“How many ages hence Shall this our lofty scene be acted over In states unborn and accents yet unknown?”

Cassius, Julius Caesar, William Shakespeare

Lincoln has been portrayed hundreds of times in films and on tv programs.  I thought that no celebration of the 211th birthday of our sixteenth president would be complete without a few examples of how he has been portrayed on the formerly silver screen.

First up we have the vignette above from Young Mr. Lincoln (1939),  where the title role is ably played by a young Henry Fonda, ironically a life long Democrat.  The film was directed with his usual brilliance by John Ford.  The scene above where Lincoln, using humor and an appeal to “the better angels of their nature”, convinces a lynch mob to go home is pure Americana.  The film is a heavily fictionalized, even by Hollywood standards, account of the famous 1857 Lincoln almanac murder trial.  Of course at the real trial Lincoln was already famous and nearing the end of his legal career, while in the film he is completely unknown and a novice attorney.  Fonda is convincing as Lincoln, despite the lack of any physical resemblance, by his use of dry humor throughout the film, very much in the Lincoln mode.

Raymond Massey probably established the gold standard for Lincoln portrayals in Abe Lincoln in Illinois in 1940.  Massey resembled Lincoln and his portrayal I have thought is the best invocation of Lincoln on film.  Here we have a scene from the Lincoln-Douglas debates, heavily truncated and revised for dramatic purposes.  Ironically Massey, portraying an American icon, was a Canadian who served bravely in the Canadian military in both world wars.  Gene Lockhart, who was dynamic in the film as Stephen Douglas, the Little Giant, was also a Canadian.  When we need good films about American history, perhaps we should call on the Canadians more often!  Here is a link to the text and an audio recording of this section of the movie.

Sam Waterston does an OK  job in Lincoln (1988), based upon Gore Vidal’s novel, although when I see him the theme from Law and Order plays in my mind and I keep hearing him chant “Depraved indifference!”  The novel was one of Vidal’s weaker efforts and leaned too heavily on William Herndon who tried to remake his former law partner in his own image in the book he wrote about Lincoln.  The true standout in this tv movie, however, is Mary Tyler Moore, who gives a career destroying, in a just world, in this one she got nominated for an emmy, over the top hysterical performance as Mary Todd Lincoln.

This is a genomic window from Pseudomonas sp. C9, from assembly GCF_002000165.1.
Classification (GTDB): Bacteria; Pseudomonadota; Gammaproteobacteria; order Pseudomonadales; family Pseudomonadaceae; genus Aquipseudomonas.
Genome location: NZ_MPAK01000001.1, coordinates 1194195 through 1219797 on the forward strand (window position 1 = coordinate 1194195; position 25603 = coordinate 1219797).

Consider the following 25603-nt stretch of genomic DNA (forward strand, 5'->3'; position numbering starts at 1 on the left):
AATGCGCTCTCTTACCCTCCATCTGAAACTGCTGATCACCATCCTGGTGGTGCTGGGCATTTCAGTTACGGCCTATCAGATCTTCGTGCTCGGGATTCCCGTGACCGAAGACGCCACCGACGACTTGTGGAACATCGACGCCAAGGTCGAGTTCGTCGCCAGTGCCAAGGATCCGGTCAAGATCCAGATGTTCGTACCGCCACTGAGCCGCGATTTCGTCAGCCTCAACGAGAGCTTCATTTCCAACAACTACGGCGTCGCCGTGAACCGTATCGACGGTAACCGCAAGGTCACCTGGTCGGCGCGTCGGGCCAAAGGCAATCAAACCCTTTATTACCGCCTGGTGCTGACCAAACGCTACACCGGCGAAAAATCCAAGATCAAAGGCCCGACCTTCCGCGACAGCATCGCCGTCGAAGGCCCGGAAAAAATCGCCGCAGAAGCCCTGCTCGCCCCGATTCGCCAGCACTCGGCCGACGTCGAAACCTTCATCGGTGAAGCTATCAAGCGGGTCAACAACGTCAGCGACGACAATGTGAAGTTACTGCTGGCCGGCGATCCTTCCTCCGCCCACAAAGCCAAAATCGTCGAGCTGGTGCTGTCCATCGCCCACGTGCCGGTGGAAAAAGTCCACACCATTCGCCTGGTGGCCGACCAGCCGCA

This is one of the first portrayals of Lincoln in the “talkies” in D.W. Griffith’s immortal Abraham Lincoln (1930).  Walter Huston played Lincoln in 1922 in a silent movie, and so this is his second effort in this role.  I find Huston very believable in the role, especially as the war time president.  Well worth watching in spite of its age.    Huston was yet another Canadian who memorably portrayed Lincoln.


Saving Mr. Lincoln (2013)-Tom Amandes is Lincoln.  I thought he looked young in the role but I see he was 54.  Amandes portrays Lincoln as a man haunted by death.  The deaths of his sons Edward and Willie hit him very hard and he mourns the loss in battle of such friends as Colonel Elmer Ellsworth and Colonel Ned Baker, an old friend of Lincoln and the only US Senator who ever died in battle.  Most of all the deaths of the soldiers in the Civil War eat away at him.  We see this clearly in a sequence where he is at the military telegraph office in the War Department receiving endless casualty reports during the 1864 Overland Campaign in Virginia, which resulted in 50,000 Union casualties in one month.  The film is very much a study of Lincoln and the Grim Reaper with the audience knowing that ultimately Mr. Lincoln’s own life will be claimed.

The human cost of the War is always at the core of the film, as we see in the delivery of the Gettysburg Address where members of the crowd hearing Lincoln are holding pictures of soldier relatives who have died.


Lincoln (2012)-Daniel Day-Lewis is simply magnificent in the role of Lincoln. He captures well both Lincoln’s role as a far-seeing visionary and a master of mundane nuts and bolts politics. From the trailers I had observed I was concerned that he would portray Lincoln as too emotional, but that is not the case. Day-Lewis portrays Lincoln as he was: a very humane man waging the bloodiest war in our nation’s history and trying to lance the boil of slavery that had poisoned and embittered American life for a quarter of a millennium. He conveys well the human toll that all this imposed upon Lincoln. For a change among Lincoln actors, Daniel Day-Lewis was English rather than Canadian!

Lincoln was an extremely great man and I assume that Lincoln films will continue to be made so long as the American people cherish their history and their freedom.  Lincoln loved plays, especially Shakespeare, and I think he would not have been disappointed by this form that his fame has taken.



%d bloggers like this: